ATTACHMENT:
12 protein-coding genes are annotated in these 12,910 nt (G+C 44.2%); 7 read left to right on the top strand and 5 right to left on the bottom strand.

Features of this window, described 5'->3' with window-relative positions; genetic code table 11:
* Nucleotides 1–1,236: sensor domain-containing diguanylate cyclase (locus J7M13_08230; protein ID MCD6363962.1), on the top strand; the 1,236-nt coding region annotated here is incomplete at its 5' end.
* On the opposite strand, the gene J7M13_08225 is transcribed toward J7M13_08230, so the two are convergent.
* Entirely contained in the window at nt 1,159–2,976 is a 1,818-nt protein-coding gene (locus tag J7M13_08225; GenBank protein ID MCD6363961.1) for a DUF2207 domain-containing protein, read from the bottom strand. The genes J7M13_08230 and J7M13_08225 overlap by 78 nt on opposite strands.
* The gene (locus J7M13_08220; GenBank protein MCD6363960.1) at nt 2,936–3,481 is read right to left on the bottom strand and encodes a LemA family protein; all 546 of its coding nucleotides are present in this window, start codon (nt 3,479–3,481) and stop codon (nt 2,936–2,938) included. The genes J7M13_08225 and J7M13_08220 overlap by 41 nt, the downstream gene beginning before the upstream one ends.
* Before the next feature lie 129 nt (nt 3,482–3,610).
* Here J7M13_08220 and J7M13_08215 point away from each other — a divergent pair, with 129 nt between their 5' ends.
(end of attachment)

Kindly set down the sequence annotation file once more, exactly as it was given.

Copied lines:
12 protein-coding genes are annotated in these 12,910 nt (G+C 44.2%); 7 read left to right on the top strand and 5 right to left on the bottom strand.

Features of this window, described 5'->3' with window-relative positions; genetic code table 11:
* Nucleotides 1–1,236: sensor domain-containing diguanylate cyclase (locus J7M13_08230; protein ID MCD6363962.1), on the top strand; the 1,236-nt coding region annotated here is incomplete at its 5' end.
* On the opposite strand, the gene J7M13_08225 is transcribed toward J7M13_08230, so the two are convergent.
* Entirely contained in the window at nt 1,159–2,976 is a 1,818-nt protein-coding gene (locus tag J7M13_08225; GenBank protein ID MCD6363961.1) for a DUF2207 domain-containing protein, read from the bottom strand. The genes J7M13_08230 and J7M13_08225 overlap by 78 nt on opposite strands.
* The gene (locus J7M13_08220; GenBank protein MCD6363960.1) at nt 2,936–3,481 is read right to left on the bottom strand and encodes a LemA family protein; all 546 of its coding nucleotides are present in this window, start codon (nt 3,479–3,481) and stop codon (nt 2,936–2,938) included. The genes J7M13_08225 and J7M13_08220 overlap by 41 nt, the downstream gene beginning before the upstream one ends.
* Before the next feature lie 129 nt (nt 3,482–3,610).
* Here J7M13_08220 and J7M13_08215 point away from each other — a divergent pair, with 129 nt between their 5' ends.